Skaldic poetry mainly differs from Eddic poetry by the fact that skaldic poetry was composed by well-known skalds, the Icelandic poets. Instead of talking about mythological events or telling mythological stories, skaldic poetry was usually sung to honour nobles and kings, commemorate or satirise important or any current events such as a won battle, a political event in town. In narratives, poems were usually used to pause the story and more closely examine an experience occurring. Poetry was also used to dramatise the emotions in a saga.
For example, Egil's Saga most likely written by the infamous skald and viking Egill Skallagrímsson, contains a poem called “Sonatorrek” (“Loss of Sons”) where the author mourns the death of his sons in a very lyrical and emotional way.
No wonder that skaldic poets were highly regarded members of Icelandic society.
The Sagas of the Icelanders are acknowledged as one of Iceland´s most important contributions to world literature; but they are only one branch of the saga tradition. Their authors are almost always unknown. Norse sagas are generally classified as: the Kings' sagas (Konungasögur), sagas of the Icelanders (Íslendingasögur), Short tales of Icelanders (Íslendingaþættir), Contemporary sagas (Samtíðarsögur or Samtímasögur), Legendary sagas (Fornaldarsögur), Chivalric sagas (Riddarasögur) and Saga of the Greenlanders (Grænlendingasögur), Saints' sagas (Heilagra manna sögur) and bishops' sagas (Biskupa sögur).
The Íslendingasögur (“Sagas of the Icelanders”) or family sagas are probably the most important and most known category of sagas written in Old Norse, mostly in the 13th and 14th century. The stories, however, take place in the period from the settlement of Iceland around the end of the 10th century until the 11th century, that is why this era is also called the Saga Age.
These family sagas recount, in a uniquely objective yet arresting style, stories of conflict between individuals and clans, culminating in bloodshed. They provide an unparalleled and immensely important insight into the medieval mind, and ideas of honour, revenge and justice and they are not structured like chronicles or local legends; instead they are stylistically more alike to modern novels and their stories are told with great artistry.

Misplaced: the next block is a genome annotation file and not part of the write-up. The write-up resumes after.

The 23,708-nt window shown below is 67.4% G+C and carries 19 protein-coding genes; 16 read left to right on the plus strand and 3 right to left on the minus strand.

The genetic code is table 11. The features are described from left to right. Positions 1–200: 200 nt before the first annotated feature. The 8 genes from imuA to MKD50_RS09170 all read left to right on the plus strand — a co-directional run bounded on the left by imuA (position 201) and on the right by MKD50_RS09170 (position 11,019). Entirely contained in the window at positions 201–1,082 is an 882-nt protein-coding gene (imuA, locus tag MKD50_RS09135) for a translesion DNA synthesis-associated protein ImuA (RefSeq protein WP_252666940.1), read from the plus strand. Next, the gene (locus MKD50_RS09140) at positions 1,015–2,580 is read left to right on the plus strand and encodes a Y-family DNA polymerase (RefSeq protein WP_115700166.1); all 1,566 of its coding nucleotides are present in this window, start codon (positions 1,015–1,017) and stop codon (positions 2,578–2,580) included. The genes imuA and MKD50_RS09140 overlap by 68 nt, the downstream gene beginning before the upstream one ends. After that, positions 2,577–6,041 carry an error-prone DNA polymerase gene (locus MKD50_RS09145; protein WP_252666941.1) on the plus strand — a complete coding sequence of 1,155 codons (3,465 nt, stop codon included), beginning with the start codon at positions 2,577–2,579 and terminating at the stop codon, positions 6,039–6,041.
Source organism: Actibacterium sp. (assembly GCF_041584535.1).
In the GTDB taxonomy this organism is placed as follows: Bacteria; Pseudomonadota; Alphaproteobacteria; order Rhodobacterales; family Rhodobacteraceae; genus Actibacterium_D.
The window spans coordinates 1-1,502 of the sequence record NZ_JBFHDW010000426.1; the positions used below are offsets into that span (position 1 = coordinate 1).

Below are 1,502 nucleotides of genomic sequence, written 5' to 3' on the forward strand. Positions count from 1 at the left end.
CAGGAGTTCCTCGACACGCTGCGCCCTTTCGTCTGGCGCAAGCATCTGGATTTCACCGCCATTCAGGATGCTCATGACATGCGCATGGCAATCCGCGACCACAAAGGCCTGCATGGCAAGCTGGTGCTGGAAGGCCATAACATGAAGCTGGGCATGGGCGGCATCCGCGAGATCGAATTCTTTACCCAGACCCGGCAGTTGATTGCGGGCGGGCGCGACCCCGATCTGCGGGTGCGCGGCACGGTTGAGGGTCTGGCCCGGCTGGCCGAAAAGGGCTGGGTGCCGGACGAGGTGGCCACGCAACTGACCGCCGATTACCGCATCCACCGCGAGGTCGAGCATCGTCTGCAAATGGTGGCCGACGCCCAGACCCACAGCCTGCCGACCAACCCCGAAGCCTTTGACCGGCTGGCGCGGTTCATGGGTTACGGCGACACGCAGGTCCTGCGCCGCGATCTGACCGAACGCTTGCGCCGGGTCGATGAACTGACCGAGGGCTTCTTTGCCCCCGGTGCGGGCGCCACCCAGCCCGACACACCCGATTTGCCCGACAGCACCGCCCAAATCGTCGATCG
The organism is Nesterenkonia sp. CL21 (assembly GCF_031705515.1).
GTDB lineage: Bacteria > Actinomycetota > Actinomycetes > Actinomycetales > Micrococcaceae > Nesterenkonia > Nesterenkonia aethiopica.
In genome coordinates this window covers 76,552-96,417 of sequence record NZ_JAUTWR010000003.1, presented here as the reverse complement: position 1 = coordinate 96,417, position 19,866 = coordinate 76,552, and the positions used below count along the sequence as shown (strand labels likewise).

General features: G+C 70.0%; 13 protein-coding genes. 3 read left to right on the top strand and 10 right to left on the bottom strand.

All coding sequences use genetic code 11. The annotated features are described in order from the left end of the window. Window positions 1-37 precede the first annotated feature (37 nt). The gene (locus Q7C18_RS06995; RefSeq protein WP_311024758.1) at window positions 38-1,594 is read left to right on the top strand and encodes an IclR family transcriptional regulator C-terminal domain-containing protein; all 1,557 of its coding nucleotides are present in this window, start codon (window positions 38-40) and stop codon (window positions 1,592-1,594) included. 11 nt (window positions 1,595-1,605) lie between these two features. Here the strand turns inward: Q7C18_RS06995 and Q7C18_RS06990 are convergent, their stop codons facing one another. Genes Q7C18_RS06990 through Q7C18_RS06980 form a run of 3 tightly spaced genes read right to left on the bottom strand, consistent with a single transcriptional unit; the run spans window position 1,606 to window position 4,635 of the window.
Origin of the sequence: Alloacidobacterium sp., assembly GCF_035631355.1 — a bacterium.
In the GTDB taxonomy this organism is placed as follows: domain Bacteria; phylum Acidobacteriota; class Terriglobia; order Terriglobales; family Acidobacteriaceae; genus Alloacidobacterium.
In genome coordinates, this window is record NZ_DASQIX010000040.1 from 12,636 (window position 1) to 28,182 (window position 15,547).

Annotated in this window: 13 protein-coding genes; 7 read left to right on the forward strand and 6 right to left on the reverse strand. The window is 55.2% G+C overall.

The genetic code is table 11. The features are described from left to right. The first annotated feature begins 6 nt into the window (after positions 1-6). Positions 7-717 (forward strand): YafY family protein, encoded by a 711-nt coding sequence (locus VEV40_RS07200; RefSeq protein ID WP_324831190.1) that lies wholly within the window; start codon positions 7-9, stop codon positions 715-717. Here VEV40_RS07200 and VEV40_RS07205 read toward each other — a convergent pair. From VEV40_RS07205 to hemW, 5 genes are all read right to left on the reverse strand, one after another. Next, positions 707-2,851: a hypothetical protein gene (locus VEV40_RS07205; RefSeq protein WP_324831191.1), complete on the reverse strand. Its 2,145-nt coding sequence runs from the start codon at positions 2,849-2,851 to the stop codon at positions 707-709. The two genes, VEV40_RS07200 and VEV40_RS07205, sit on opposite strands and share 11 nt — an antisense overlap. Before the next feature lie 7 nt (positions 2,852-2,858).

The family sagas tell of genealogical and actual events of the time, such as the actual settlement of Iceland and the division of the land between families, the voyages of Vikings to unexplored lands or the early history of the inhabitants of Gotland. They describe the establishment of law and the structuring of society, and conflicts based on personal interests or honour.
While the Eddas contain mostly mythological stories, sagas are usually realistic and deal with real events, although there are also some legendary sagas, sagas of saints, bishops etc. Only sometimes the accounts are slightly altered and infused with mythological references or a story is made more romantic and fantastic as it really happened. Sagas are the main source to study the History of Scandinavia between the 9th and 13th centuries.
One of the most popular and thrilling of the Íslendingasögur is the Saga of Njáll (Njáls saga or Brennu-Njáls saga) which evolves around two friends and their families spanning over 50 years. The protagonists are Njáll Þorgeirsson, a lawyer known for his wisdom, and Gunnar Hámundarson, a formidable warrior. In the course of a feud, Gunnar is exiled and must leave Iceland but as he rides away from his home he is struck by the beauty of the land and therefore decides to stay which quickly leads to his death. Some years later, Njáll is burned alive in his home as a part of a cycle of killing and vengeance.
The saga deals with the endless business of blood feuds in the Icelandic Commonwealth, showing how the requirements of honour can lead into destructive and prolonged bloodshed. Insults where a character's manhood is called into question are especially popular. For example, Njáll's lack of a beard is repeatedly referred to and used by his opponents to call his virility into question, or on a different occasion the gift of a silk garment is considered an insult by one party and a hard-won settlement breaks down as a consequence.
Although having been written hundreds of years ago, the medieval literature remains popular and often read and referred to in Iceland.